Editor's note: Michele Jay-Russell is a food safety and security specialist, and Michael Payne is the Outreach Program Coordinator, both at the Western Institute for Food Safety and Security (WIFSS), a program of the School of Veterinary Medicine at University of California at Davis.
(CNN) -- With more than half a billion eggs recalled and at least 1,300 salmonellosis illnesses linked to eggs in an ongoing investigation this summer, consumers are worried and wondering, "What went wrong, and what can I do to protect myself and my family?"
We study food safety for a living, so our own family members have been quizzing us about which eggs are safest to buy.
Our immediate response to them, and everyone else who has called us at the university for advice, is to recommend they check the recall list and discard implicated eggs or return them to the store for a refund. (Specific brands and other information about the recall can be found at http://www.foodsafety.gov/. )
But, beyond the recall, they also wanted to discuss the broader issue of food safety differences between eggs sold conventionally versus free-range or cage-free eggs. For example, they wanted to know is it really true, as some food activists suggest, that eggs from cage-free chickens are safer?
The answer? Not necessarily.
However, there are things consumers can do to protect their food. They can learn more about salmonella and related egg-production issues. They can also support legislation, now stalled in the U.S. Senate, that would help the Food and Drug Administration safeguard the nation's food supply.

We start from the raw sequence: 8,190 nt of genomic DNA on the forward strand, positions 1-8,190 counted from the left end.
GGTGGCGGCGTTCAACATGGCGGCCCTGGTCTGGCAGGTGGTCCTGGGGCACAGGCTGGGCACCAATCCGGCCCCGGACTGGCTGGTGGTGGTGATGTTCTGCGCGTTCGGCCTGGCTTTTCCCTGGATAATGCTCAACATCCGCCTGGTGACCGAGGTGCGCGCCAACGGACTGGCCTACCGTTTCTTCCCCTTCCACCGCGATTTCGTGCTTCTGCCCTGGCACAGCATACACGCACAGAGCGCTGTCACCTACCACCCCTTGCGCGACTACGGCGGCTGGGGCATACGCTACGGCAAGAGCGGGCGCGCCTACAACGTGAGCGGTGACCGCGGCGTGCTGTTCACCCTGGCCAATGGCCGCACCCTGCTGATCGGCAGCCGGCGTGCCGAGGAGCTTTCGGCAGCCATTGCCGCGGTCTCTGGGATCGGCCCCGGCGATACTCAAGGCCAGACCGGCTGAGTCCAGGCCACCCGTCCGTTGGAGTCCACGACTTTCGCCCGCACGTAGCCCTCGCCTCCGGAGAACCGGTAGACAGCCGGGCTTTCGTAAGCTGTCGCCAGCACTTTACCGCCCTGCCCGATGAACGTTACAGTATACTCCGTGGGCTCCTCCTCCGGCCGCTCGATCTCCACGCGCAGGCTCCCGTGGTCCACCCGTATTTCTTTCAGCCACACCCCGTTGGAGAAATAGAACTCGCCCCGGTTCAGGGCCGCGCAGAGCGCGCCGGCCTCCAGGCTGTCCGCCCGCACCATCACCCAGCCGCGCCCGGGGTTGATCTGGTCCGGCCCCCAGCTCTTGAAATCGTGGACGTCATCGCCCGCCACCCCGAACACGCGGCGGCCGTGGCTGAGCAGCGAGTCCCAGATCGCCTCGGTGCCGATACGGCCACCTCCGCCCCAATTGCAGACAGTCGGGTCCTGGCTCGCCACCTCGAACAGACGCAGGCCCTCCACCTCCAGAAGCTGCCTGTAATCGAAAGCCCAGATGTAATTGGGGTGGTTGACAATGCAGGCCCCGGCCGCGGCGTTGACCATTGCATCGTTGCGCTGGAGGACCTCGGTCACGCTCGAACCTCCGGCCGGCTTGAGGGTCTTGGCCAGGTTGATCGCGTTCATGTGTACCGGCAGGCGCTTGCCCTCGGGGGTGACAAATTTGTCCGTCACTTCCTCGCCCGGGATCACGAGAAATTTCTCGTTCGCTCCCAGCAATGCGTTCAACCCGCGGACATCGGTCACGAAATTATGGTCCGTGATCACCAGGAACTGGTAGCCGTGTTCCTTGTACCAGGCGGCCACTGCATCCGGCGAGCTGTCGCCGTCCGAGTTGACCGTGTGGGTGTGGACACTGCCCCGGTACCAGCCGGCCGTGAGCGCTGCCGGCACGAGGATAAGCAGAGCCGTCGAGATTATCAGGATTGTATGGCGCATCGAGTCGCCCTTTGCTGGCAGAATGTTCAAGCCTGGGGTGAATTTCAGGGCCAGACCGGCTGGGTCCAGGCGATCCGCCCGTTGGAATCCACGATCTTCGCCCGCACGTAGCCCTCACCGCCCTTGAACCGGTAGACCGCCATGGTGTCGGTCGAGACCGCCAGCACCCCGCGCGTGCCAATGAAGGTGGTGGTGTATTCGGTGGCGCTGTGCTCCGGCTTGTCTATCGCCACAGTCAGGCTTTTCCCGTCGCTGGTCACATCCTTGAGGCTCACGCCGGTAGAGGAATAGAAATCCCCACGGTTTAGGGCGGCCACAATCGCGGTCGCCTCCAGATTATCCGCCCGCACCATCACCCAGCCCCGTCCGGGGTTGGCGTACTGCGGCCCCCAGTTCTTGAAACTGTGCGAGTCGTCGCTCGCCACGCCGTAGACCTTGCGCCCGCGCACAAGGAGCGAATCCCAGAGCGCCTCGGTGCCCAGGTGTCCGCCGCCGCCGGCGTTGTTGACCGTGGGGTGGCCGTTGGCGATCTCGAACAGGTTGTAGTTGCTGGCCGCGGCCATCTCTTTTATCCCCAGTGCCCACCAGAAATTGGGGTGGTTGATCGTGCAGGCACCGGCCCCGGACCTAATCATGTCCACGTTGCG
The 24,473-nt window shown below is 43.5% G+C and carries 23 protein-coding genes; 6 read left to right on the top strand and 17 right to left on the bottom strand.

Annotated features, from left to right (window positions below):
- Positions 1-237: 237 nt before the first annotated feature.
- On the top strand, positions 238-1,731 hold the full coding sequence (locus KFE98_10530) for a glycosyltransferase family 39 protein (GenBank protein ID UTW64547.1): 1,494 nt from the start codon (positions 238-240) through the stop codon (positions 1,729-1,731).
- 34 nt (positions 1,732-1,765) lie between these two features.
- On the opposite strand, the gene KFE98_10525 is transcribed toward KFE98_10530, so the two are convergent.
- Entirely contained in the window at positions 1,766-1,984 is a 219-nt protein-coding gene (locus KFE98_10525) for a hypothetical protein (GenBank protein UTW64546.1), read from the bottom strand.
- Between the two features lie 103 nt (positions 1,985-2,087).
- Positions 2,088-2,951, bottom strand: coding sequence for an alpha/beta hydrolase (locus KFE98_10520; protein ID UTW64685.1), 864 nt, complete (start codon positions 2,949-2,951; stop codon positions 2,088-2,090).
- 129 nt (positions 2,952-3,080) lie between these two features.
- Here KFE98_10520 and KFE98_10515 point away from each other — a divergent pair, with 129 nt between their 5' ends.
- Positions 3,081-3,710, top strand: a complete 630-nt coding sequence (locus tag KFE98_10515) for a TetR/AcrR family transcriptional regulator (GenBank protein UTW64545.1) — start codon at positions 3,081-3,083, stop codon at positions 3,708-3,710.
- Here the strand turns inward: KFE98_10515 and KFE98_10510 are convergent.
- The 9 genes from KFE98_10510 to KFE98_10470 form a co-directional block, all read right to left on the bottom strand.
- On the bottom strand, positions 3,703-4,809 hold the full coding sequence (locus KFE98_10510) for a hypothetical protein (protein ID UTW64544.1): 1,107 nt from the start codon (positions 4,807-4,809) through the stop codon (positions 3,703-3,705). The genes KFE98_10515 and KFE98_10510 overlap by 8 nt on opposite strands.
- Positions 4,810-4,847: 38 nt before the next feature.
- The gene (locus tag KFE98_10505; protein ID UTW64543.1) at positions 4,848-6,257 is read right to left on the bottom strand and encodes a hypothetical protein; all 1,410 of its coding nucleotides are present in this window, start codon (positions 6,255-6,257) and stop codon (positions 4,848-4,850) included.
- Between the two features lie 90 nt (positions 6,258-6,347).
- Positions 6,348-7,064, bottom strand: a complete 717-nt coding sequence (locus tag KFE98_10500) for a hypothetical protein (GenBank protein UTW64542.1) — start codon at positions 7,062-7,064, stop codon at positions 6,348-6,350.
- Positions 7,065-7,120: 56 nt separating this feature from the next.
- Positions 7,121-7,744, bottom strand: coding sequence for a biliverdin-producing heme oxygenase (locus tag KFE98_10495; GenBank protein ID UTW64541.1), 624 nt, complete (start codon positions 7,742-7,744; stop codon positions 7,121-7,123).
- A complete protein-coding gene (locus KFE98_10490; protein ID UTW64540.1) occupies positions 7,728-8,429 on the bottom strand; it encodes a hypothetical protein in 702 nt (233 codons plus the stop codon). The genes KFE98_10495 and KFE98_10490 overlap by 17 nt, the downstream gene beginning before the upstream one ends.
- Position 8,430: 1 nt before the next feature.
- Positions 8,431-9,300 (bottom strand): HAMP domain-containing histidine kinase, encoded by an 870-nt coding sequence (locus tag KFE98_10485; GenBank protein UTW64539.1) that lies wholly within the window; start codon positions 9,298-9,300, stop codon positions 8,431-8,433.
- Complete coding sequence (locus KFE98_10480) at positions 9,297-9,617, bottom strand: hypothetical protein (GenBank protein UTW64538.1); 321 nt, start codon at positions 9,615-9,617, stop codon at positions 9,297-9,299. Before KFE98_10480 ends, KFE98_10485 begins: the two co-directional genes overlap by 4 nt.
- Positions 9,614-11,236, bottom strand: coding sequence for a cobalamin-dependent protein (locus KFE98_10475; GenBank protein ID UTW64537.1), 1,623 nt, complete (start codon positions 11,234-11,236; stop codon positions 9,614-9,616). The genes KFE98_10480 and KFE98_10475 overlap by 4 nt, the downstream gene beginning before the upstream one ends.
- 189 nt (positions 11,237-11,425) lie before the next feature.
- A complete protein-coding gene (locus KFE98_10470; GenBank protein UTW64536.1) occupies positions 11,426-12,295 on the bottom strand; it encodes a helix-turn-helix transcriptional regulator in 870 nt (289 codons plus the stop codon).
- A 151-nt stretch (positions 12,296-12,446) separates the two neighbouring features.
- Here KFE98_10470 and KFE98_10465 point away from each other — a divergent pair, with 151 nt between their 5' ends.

It is important to note that in the current outbreak, the eggs recalled were traced to large, conventional farms in Iowa where hens were likely housed in indoor cages.
In recent years, the marketing of free-range eggs has become a popular alternative to conventional eggs.
The term free-range is often used interchangeably with cage-free. The U.S. Department of Agriculture requires that producers labeling eggs as free-range have demonstrated that the birds were allowed continuous, free access to the outside for more than 51 percent of their lives. Free-range or cage-free eggs are sometimes, but not always, organically produced and/or raised on pasture.
But are they safer? We revisited the scientific literature. We found that studies directly comparing the relative safety of free-range, cage-free and conventional eggs are limited, and some of the data are contradictory.
For example, a 1994 study in Southern California of a specific salmonella type found only 1 percent prevalence in caged hens compared with 50 percent prevalence in free-range hens. European researchers have concluded the opposite in their studies, but comparisons between countries are difficult because of factors such as feed and climate.
A study of broilers in the U.S. found no difference in salmonella incidents in caged and free-range chickens. These findings suggest to us that more research is needed and that the risk factors for finding salmonella in eggs are far more complex than simply how the chickens were housed.
To better understand the problem of salmonella in eggs, it is important to consider where the bacteria comes from in the environment. There are some 2,000 subtypes of salmonella, but the one most commonly found in eggs is called salmonella enteritidis (SE). This bacteria lives in the gut of healthy animals, especially chickens, turkeys, ducks, wild birds and rodents. It can also be carried by flies.